Reading in a Digital Age of Distractions

This summer, a printed copy of Hope Against Hope: Three Schools, One City, and the Struggle to Educate America’s Children by Sarah Carr was shipped to over 600 new students, including transfer and exchange students.  Copies were also shared with all first year course faculty, student orientation leaders, and members of the President’s Council.  Sharing print copies of books is the basic foundation of our MacReads common reading program, now in its sixth year.  The topic of the book is the educational reform that took place in New Orleans after Hurricane Katrina.  The book was selected based on the International Roundtable theme this year: disparities in education.

Continue reading “Reading in a Digital Age of Distractions”

Open access publishing and open education resources

Open access (OA) does not equal free. Nor does OA publishing mean lower quality scholarship marked by the lack of a traditional peer review process. There are costs involved and most OA journal articles and books are peer-reviewed, but those two concerns persist in conversations about the merits of OA. As OA does involve costs, either by producers or subscribers, it is important to note that finding a sustainable cost model is one of the ongoing challenges facing libraries when presented with the variety of options that are now appearing regarding OA materials. While there are a number of factors that contribute to our library being involved in the OA movement, the most important factors are our interest in removing barriers to content and published scholarship and participating in activities focused on reducing costs and expenses. Continue reading “Open access publishing and open education resources”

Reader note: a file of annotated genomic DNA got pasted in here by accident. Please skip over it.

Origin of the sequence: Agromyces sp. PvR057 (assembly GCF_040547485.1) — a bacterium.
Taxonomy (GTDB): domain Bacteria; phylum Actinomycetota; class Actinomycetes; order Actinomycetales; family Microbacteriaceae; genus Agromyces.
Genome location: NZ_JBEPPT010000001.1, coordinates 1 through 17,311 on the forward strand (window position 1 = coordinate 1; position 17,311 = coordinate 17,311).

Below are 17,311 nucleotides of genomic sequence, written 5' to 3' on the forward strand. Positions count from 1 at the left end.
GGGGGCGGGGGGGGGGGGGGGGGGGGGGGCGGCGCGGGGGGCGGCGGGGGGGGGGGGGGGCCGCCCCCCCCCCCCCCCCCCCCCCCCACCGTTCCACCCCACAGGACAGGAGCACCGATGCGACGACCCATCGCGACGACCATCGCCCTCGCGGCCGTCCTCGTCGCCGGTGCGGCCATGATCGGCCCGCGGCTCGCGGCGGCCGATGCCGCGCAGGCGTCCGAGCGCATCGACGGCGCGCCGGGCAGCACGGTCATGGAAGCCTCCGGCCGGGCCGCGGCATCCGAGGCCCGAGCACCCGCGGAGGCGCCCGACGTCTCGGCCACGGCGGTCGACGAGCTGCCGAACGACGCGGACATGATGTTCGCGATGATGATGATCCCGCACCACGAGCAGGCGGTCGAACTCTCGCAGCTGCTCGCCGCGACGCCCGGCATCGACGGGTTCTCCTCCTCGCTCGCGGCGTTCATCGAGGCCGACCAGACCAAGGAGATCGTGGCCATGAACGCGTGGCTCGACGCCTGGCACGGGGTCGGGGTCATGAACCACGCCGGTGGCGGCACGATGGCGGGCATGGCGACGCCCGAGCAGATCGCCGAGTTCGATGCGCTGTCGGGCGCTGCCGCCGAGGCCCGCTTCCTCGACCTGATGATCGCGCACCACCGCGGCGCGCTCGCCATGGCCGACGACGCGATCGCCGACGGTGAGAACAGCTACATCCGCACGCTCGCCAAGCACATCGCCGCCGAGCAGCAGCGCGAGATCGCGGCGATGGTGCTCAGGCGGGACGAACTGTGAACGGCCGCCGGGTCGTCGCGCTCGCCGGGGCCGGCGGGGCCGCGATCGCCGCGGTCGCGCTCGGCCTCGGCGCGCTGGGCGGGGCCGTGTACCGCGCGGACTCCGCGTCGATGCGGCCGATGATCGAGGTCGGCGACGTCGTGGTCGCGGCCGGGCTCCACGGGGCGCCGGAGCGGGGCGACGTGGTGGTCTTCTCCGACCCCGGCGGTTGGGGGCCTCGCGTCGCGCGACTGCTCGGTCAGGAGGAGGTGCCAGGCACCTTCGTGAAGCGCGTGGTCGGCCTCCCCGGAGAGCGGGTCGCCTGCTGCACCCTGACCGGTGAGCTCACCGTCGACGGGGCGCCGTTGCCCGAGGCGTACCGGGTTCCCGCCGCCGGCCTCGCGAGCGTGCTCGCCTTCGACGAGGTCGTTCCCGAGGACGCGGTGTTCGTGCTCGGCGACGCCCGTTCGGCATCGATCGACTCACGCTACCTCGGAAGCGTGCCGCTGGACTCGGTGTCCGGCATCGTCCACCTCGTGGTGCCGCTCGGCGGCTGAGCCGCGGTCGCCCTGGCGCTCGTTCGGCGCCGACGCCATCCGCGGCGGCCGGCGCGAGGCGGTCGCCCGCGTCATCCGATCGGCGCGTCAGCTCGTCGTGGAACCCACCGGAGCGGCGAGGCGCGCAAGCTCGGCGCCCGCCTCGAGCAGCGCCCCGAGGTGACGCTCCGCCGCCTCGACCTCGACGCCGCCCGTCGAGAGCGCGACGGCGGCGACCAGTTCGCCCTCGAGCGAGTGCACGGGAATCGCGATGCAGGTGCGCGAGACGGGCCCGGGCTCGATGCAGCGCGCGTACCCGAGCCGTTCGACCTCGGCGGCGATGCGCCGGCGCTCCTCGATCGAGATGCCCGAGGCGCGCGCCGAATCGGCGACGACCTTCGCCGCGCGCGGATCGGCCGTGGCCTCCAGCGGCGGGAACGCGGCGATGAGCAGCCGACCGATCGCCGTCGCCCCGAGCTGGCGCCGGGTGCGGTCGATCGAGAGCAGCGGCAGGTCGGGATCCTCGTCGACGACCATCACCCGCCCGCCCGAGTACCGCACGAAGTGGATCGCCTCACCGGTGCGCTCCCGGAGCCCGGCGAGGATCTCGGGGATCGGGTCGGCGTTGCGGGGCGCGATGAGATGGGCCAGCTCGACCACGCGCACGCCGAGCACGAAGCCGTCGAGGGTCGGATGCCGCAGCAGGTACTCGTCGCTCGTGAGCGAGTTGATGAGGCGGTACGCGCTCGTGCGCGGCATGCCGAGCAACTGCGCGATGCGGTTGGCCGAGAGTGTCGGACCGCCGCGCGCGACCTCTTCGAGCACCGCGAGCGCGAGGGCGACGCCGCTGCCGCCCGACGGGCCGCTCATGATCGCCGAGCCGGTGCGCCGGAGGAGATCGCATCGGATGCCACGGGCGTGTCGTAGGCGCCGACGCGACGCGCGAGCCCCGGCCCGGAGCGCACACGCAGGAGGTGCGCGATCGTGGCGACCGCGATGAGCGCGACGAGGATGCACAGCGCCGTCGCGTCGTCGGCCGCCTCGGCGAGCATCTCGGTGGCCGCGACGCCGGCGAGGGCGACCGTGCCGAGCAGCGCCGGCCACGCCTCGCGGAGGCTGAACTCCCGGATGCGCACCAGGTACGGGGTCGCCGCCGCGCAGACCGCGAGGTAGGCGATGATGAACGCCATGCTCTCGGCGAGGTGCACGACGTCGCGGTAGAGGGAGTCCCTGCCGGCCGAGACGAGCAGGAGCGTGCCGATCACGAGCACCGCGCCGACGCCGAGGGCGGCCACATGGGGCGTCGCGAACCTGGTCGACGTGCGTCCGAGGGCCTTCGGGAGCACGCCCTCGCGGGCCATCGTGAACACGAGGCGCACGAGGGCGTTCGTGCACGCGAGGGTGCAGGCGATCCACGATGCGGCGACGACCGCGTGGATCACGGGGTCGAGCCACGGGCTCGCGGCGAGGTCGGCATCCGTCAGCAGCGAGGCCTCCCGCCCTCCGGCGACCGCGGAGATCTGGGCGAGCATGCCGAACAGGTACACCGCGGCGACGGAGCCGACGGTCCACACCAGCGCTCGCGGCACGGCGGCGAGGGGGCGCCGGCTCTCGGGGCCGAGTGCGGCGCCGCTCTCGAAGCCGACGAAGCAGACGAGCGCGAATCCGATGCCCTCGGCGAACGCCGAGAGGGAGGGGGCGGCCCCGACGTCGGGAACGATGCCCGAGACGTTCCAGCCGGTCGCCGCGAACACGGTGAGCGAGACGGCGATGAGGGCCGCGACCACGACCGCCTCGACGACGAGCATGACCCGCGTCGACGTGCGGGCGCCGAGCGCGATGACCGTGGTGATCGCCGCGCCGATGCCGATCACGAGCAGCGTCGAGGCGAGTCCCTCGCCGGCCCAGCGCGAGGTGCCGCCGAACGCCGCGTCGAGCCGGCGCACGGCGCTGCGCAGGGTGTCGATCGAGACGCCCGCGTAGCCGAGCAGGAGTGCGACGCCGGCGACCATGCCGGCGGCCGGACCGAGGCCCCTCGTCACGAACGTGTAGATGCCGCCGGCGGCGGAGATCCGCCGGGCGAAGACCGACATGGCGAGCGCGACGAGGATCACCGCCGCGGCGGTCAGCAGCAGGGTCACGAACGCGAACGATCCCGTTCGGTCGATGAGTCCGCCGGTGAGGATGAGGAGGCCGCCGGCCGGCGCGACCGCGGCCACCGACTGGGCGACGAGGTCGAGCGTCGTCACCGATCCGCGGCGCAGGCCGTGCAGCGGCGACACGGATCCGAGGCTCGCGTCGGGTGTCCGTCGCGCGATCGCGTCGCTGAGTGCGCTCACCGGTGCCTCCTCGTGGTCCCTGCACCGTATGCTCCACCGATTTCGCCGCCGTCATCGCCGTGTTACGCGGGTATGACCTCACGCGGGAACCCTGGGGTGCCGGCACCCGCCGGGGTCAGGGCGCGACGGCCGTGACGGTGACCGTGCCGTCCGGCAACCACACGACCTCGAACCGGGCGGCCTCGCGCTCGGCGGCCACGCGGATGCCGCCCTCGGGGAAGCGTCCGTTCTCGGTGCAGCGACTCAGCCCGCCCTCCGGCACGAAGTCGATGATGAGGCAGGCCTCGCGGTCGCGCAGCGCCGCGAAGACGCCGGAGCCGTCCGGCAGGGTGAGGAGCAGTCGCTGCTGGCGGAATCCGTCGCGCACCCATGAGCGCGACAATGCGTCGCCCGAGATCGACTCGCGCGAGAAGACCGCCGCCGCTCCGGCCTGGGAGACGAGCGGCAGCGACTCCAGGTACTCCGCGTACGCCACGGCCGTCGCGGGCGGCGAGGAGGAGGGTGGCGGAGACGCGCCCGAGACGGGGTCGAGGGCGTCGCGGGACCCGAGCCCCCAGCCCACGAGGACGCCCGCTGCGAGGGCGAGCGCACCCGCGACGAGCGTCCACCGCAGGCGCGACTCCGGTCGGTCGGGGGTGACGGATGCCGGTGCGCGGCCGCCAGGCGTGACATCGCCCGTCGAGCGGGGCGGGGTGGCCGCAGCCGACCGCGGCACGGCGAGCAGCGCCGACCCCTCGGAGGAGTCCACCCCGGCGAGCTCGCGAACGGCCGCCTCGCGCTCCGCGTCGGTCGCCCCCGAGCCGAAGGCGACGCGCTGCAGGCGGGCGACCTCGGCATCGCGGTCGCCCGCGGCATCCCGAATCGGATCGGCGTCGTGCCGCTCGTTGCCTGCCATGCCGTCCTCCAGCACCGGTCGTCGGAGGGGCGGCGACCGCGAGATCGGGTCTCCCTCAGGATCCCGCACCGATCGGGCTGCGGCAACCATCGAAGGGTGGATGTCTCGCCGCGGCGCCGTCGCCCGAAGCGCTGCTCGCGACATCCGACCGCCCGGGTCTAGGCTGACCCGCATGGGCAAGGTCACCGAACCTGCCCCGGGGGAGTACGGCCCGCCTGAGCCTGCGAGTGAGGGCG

Collaboration takes many different forms…

Collaboration takes many different forms, but the definition of “collaboration” is to work with others to complete a task and achieve shared goals. For us in the DeWitt Wallace Library, collaborative efforts are a continuous thread throughout all of our library services. It includes the partnerships we strive to develop with faculty in order to prepare engaging instruction sessions on research strategies for library resources relevant to your courses. Collaboration includes developing strong service ethics in our student employees while also providing them with skills related to the college student learning goals. We collaborate closely with our partners in ITS for providing excellent service and support for faculty, students, and staff. Collaboration also involves working with other libraries to expand access to available resources for our faculty and student research needs. Continue reading “Collaboration takes many different forms…”